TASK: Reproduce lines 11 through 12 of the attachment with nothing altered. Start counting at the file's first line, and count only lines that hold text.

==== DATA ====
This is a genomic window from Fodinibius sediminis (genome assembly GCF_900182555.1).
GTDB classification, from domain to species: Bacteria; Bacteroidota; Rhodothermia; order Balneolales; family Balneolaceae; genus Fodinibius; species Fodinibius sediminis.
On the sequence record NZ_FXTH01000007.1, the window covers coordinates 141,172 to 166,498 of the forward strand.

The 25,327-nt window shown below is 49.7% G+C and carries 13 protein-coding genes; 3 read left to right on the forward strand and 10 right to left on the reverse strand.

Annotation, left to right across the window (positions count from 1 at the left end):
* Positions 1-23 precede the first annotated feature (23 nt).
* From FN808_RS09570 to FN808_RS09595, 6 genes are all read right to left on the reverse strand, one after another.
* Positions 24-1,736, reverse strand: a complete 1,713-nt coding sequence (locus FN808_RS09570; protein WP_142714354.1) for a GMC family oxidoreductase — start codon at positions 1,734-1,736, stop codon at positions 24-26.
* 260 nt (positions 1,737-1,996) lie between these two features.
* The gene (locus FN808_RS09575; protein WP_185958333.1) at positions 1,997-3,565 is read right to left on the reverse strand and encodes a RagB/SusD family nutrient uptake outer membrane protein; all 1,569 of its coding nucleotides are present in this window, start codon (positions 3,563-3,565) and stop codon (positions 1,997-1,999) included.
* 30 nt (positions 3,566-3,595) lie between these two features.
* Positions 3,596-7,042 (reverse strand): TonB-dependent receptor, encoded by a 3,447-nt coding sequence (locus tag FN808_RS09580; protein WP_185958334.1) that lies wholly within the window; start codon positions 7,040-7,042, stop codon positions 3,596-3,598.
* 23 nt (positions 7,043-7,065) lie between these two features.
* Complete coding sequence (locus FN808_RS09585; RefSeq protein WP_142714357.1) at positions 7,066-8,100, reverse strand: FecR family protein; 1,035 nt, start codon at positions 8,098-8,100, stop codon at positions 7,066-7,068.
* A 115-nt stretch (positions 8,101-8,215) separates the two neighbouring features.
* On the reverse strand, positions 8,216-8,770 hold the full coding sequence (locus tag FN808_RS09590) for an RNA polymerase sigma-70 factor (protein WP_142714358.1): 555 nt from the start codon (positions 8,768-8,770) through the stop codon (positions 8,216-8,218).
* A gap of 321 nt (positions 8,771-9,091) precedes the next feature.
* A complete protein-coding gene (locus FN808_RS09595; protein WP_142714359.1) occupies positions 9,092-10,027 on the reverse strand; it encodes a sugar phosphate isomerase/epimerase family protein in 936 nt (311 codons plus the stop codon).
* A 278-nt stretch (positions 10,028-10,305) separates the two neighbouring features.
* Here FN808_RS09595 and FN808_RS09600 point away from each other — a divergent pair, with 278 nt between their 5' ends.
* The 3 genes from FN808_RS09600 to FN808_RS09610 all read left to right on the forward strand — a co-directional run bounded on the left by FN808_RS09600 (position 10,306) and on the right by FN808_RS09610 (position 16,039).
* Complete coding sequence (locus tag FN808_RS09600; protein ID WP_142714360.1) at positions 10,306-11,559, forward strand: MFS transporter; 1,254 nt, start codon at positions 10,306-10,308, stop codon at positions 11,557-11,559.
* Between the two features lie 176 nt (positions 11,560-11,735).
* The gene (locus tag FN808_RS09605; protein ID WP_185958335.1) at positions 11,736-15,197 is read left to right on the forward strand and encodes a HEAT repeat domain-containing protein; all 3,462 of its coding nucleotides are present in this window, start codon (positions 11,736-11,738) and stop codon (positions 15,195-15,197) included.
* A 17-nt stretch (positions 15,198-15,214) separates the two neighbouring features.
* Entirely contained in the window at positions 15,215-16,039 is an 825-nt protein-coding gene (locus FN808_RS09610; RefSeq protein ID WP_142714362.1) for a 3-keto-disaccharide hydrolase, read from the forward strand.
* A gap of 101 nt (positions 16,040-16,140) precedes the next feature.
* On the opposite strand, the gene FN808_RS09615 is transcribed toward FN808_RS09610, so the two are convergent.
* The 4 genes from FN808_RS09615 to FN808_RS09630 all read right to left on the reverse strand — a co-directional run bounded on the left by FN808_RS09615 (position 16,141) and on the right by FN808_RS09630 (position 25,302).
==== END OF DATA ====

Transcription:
* 30 nt (positions 3,566-3,595) lie between these two features.
* Positions 3,596-7,042 (reverse strand): TonB-dependent receptor, encoded by a 3,447-nt coding sequence (locus tag FN808_RS09580; protein WP_185958334.1) that lies wholly within the window; start codon positions 7,040-7,042, stop codon positions 3,596-3,598.